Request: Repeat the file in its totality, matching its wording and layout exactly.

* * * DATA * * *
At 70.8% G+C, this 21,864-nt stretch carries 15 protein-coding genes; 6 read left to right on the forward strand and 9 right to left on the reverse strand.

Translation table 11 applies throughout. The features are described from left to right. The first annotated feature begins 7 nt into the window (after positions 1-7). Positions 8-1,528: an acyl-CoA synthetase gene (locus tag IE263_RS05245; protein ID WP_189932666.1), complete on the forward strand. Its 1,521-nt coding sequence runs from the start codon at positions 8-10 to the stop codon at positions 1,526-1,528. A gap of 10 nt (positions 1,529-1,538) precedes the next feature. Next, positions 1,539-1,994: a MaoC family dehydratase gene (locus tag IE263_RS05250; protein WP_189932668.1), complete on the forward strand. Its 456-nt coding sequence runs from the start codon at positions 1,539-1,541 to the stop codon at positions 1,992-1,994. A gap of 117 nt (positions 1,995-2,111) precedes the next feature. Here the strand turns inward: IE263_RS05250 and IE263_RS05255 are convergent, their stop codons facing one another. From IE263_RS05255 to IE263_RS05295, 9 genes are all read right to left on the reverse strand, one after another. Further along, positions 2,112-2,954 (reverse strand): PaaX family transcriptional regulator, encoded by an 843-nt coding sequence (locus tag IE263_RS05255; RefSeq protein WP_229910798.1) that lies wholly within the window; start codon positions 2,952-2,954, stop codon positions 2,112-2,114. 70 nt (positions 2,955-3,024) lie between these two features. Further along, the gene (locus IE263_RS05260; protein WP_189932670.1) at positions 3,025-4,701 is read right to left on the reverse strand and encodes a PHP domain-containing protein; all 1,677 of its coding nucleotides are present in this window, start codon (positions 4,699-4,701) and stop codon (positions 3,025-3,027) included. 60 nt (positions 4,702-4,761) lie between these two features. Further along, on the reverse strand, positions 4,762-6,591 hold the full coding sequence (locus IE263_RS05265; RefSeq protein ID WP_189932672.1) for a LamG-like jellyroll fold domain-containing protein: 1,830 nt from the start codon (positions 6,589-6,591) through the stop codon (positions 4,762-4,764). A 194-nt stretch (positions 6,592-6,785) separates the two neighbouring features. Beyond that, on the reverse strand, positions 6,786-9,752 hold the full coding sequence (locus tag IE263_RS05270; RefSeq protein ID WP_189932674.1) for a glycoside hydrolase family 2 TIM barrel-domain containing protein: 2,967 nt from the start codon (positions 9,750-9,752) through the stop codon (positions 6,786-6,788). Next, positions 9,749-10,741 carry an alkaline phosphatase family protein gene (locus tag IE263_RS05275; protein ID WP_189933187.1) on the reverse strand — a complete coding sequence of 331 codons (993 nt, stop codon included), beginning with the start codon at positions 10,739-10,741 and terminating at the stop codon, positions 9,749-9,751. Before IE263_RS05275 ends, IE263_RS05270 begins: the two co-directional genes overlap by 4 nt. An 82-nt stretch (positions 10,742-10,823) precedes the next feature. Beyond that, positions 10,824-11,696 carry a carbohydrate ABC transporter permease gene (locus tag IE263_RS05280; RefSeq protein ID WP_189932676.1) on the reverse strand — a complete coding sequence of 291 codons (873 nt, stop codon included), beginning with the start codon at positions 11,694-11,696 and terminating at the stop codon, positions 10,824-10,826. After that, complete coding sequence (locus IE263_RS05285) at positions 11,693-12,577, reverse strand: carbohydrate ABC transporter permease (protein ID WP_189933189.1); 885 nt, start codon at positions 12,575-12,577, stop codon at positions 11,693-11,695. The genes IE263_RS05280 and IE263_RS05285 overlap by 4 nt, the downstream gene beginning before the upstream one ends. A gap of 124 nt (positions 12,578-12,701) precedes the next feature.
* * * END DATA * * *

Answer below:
At 70.8% G+C, this 21,864-nt stretch carries 15 protein-coding genes; 6 read left to right on the forward strand and 9 right to left on the reverse strand.

Translation table 11 applies throughout. The features are described from left to right. The first annotated feature begins 7 nt into the window (after positions 1-7). Positions 8-1,528: an acyl-CoA synthetase gene (locus tag IE263_RS05245; protein ID WP_189932666.1), complete on the forward strand. Its 1,521-nt coding sequence runs from the start codon at positions 8-10 to the stop codon at positions 1,526-1,528. A gap of 10 nt (positions 1,529-1,538) precedes the next feature. Next, positions 1,539-1,994: a MaoC family dehydratase gene (locus tag IE263_RS05250; protein WP_189932668.1), complete on the forward strand. Its 456-nt coding sequence runs from the start codon at positions 1,539-1,541 to the stop codon at positions 1,992-1,994. A gap of 117 nt (positions 1,995-2,111) precedes the next feature. Here the strand turns inward: IE263_RS05250 and IE263_RS05255 are convergent, their stop codons facing one another. From IE263_RS05255 to IE263_RS05295, 9 genes are all read right to left on the reverse strand, one after another. Further along, positions 2,112-2,954 (reverse strand): PaaX family transcriptional regulator, encoded by an 843-nt coding sequence (locus tag IE263_RS05255; RefSeq protein WP_229910798.1) that lies wholly within the window; start codon positions 2,952-2,954, stop codon positions 2,112-2,114. 70 nt (positions 2,955-3,024) lie between these two features. Further along, the gene (locus IE263_RS05260; protein WP_189932670.1) at positions 3,025-4,701 is read right to left on the reverse strand and encodes a PHP domain-containing protein; all 1,677 of its coding nucleotides are present in this window, start codon (positions 4,699-4,701) and stop codon (positions 3,025-3,027) included. 60 nt (positions 4,702-4,761) lie between these two features. Further along, on the reverse strand, positions 4,762-6,591 hold the full coding sequence (locus IE263_RS05265; RefSeq protein ID WP_189932672.1) for a LamG-like jellyroll fold domain-containing protein: 1,830 nt from the start codon (positions 6,589-6,591) through the stop codon (positions 4,762-4,764). A 194-nt stretch (positions 6,592-6,785) separates the two neighbouring features. Beyond that, on the reverse strand, positions 6,786-9,752 hold the full coding sequence (locus tag IE263_RS05270; RefSeq protein ID WP_189932674.1) for a glycoside hydrolase family 2 TIM barrel-domain containing protein: 2,967 nt from the start codon (positions 9,750-9,752) through the stop codon (positions 6,786-6,788). Next, positions 9,749-10,741 carry an alkaline phosphatase family protein gene (locus tag IE263_RS05275; protein ID WP_189933187.1) on the reverse strand — a complete coding sequence of 331 codons (993 nt, stop codon included), beginning with the start codon at positions 10,739-10,741 and terminating at the stop codon, positions 9,749-9,751. Before IE263_RS05275 ends, IE263_RS05270 begins: the two co-directional genes overlap by 4 nt. An 82-nt stretch (positions 10,742-10,823) precedes the next feature. Beyond that, positions 10,824-11,696 carry a carbohydrate ABC transporter permease gene (locus tag IE263_RS05280; RefSeq protein ID WP_189932676.1) on the reverse strand — a complete coding sequence of 291 codons (873 nt, stop codon included), beginning with the start codon at positions 11,694-11,696 and terminating at the stop codon, positions 10,824-10,826. After that, complete coding sequence (locus IE263_RS05285) at positions 11,693-12,577, reverse strand: carbohydrate ABC transporter permease (protein ID WP_189933189.1); 885 nt, start codon at positions 12,575-12,577, stop codon at positions 11,693-11,695. The genes IE263_RS05280 and IE263_RS05285 overlap by 4 nt, the downstream gene beginning before the upstream one ends. A gap of 124 nt (positions 12,578-12,701) precedes the next feature.